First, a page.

How sharia marriages can hurt women in the West


Differences in marital law provide an opportunity for unscrupulous men

SHIRIN MUSA draws on bitter experience to inspire her work to help women caught between legal and cultural worlds. Educated and long-resident in the Netherlands, she was unhappily married to a man from her native Pakistan. In 2009 a Dutch judge put a legal end to their union but her husband would not grant an Islamic divorce. Although she lived in secular Europe, this refusal mattered. If she remarried, she would be considered an adulteress under Islamic law and risk punishment if she returned to Pakistan.

So Ms Musa pursued her spouse through the Dutch courts. In 2010 she received a landmark judgment: he would be fined €250 ($295) a day, up to a maximum of €10,000 ($11,795), as long as he refused to cooperate. This had the desired effect. She then persuaded the Dutch parliament to make holding women in such “marital captivity” a criminal offence, in theory punishable by jail. Now she runs Femmes for Freedom, a charity that campaigns for people in similar situations. “I was lucky to be well-educated and have a supportive blood family,” she says. “Others are not.”

The Dutch law, in force since 2013, is an unusual effort to protect women in the West from rules made in harsher places. But in a transient world it is hard to seal one country’s legal and cultural norms from another’s. Under the basic principles of so-called private international law, courts in country A can enforce the legal norms of country B as they apply to people who are clearly from country B and to transactions which occurred in country B. This can have odd effects. Iranians who fled after the revolution in 1979 found 30 years later that German courts were adjudicating their marital affairs by the Islamic rules of their homeland. In most democracies, recognition of foreign codes is balanced by a countervailing principle. A judge can refuse to recognise, say, a child marriage contracted overseas if it offends “public order”.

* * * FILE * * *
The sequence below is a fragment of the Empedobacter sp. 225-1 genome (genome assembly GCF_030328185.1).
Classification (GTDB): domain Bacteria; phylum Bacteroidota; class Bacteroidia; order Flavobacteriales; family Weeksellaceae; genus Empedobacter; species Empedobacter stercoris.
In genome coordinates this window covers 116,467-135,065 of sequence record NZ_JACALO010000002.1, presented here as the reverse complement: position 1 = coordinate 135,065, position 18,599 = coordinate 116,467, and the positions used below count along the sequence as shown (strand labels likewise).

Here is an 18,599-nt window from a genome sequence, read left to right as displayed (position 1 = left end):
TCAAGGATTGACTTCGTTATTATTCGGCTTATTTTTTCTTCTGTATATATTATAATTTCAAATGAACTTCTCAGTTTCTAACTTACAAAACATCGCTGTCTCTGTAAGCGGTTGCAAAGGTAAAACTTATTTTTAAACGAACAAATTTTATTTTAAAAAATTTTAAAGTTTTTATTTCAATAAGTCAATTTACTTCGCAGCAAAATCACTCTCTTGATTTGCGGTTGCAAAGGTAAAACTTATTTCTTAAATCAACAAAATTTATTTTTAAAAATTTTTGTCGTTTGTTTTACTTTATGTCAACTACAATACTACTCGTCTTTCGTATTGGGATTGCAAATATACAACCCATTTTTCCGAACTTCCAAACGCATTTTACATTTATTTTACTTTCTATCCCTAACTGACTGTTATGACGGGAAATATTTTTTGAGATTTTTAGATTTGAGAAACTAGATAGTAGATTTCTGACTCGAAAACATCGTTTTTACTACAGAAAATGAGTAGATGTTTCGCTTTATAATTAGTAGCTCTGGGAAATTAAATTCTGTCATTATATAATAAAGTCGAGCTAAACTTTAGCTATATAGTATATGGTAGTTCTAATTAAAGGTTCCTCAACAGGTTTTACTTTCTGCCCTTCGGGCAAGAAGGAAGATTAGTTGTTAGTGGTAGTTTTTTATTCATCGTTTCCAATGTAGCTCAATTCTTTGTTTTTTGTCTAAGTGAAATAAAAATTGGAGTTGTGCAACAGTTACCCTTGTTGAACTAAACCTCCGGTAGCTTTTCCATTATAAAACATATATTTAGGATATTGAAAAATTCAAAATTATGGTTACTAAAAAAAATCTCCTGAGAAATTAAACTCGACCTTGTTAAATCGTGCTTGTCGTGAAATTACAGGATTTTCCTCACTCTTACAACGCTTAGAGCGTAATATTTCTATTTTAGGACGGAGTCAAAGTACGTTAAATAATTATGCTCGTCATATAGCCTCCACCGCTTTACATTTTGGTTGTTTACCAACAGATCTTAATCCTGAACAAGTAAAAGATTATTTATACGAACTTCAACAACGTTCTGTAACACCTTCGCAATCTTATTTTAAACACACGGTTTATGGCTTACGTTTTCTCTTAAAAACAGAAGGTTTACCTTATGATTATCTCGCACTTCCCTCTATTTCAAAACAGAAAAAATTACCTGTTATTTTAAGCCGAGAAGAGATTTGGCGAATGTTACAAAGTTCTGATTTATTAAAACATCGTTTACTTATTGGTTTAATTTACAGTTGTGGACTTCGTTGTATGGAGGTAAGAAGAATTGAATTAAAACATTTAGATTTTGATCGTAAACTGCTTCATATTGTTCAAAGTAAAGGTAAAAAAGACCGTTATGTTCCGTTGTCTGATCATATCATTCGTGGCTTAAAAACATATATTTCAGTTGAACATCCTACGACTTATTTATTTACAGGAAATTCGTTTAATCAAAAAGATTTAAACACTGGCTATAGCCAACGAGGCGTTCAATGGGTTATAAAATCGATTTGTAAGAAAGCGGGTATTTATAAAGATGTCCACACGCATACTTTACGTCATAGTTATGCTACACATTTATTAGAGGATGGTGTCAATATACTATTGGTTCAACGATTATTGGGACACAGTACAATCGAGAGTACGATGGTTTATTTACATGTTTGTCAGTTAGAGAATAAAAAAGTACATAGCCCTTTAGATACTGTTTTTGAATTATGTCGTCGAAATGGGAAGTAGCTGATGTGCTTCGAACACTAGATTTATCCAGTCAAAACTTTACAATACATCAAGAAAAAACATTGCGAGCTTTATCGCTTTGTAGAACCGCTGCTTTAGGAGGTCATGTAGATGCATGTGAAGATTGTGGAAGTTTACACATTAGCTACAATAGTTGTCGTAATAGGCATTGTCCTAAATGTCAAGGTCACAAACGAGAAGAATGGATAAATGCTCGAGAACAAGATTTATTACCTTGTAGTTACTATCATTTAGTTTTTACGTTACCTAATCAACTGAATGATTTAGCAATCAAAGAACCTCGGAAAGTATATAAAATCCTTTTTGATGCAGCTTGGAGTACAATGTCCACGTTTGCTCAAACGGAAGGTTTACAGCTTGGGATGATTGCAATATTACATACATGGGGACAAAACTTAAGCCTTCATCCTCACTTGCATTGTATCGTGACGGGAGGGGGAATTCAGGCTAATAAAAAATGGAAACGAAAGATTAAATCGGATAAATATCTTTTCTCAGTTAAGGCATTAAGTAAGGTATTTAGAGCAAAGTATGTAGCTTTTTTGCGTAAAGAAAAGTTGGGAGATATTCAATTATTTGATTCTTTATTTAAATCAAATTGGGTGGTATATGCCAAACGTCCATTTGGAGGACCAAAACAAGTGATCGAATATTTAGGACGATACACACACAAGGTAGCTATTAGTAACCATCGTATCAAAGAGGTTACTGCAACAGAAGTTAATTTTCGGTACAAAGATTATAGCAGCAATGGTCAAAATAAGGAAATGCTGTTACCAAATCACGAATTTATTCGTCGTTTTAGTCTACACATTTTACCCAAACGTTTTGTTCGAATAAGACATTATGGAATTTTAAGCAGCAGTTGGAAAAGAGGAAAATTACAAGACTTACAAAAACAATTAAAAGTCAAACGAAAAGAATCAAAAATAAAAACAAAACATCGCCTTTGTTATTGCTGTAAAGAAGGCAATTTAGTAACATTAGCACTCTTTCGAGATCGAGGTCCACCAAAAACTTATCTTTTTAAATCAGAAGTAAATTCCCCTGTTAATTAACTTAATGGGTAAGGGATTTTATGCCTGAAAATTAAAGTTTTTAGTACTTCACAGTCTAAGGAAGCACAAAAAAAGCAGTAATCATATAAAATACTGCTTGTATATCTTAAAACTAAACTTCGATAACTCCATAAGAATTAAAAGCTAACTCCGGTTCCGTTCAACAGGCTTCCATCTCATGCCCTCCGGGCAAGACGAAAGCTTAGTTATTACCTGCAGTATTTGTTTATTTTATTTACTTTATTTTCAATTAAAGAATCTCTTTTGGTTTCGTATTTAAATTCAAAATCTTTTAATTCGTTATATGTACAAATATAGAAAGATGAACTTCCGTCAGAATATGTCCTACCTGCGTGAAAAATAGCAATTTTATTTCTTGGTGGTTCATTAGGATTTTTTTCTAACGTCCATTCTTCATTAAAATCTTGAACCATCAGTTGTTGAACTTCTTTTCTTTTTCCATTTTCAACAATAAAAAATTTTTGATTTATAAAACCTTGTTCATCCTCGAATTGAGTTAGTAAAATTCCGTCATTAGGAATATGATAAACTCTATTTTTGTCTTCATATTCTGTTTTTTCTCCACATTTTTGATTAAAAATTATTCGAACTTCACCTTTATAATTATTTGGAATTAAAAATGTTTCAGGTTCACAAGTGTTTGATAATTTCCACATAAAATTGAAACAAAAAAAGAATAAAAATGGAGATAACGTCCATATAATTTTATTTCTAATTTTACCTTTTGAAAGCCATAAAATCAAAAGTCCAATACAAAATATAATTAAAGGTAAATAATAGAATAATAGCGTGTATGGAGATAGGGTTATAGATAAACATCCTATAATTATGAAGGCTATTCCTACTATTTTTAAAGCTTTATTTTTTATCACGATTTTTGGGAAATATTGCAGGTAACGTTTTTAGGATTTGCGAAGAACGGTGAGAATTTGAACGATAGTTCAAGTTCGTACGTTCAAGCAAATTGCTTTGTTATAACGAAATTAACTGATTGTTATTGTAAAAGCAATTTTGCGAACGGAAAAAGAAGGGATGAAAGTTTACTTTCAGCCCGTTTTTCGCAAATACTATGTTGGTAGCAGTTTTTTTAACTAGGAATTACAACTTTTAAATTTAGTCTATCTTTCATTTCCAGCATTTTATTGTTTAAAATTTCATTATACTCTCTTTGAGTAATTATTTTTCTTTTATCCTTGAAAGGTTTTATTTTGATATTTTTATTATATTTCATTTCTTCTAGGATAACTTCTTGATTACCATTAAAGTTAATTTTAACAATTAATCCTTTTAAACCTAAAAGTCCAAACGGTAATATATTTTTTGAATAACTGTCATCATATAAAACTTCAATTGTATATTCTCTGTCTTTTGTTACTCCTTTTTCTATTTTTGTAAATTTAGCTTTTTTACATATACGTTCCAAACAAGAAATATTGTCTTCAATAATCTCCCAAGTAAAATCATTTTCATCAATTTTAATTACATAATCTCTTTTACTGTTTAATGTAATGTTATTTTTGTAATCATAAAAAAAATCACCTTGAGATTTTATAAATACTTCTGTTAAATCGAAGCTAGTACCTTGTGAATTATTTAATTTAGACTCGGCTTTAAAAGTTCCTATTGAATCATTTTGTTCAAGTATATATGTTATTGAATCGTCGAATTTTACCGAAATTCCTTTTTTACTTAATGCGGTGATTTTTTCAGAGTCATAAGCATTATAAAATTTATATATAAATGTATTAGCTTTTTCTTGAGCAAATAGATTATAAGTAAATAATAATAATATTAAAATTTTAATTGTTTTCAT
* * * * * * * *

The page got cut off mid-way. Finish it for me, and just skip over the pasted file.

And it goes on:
Still, the risk of being trapped between systems is acute for those in transition from the Islamic world, which has detailed prescriptions for marriage, divorce, custody and inheritance, to Western countries where egalitarian, secular standards prevail. In classic Muslim thinking a man can renounce his wife unilaterally by pronouncing the word talaq on three occasions. The ex-wife keeps the mahr, the gift which the man gives her on marrying. For a woman, obtaining a divorce is far harder. She can start proceedings, with the help of an imam or Islamic authority, and this can lead to a khul’a or divorce by consent, though she may have to cede her mahr to make her husband agree. If he has behaved badly and refuses a termination, an Islamic judge can impose a faskh or judicial divorce. But getting this can be hard.

The situation for hundreds of thousands of Pakistani-descended women in England isin some ways worse than for those living in their homeland where only one, Islamic set of rules applies. That is thanks to an ever-growing habit among English Muslim couples: having an Islamic ceremony which is not registered with the British state. A recent survey of 1,000 married Muslim women by Britain’s Channel 4, a publicly owned broadcaster, found that 600 had religious-only unions.

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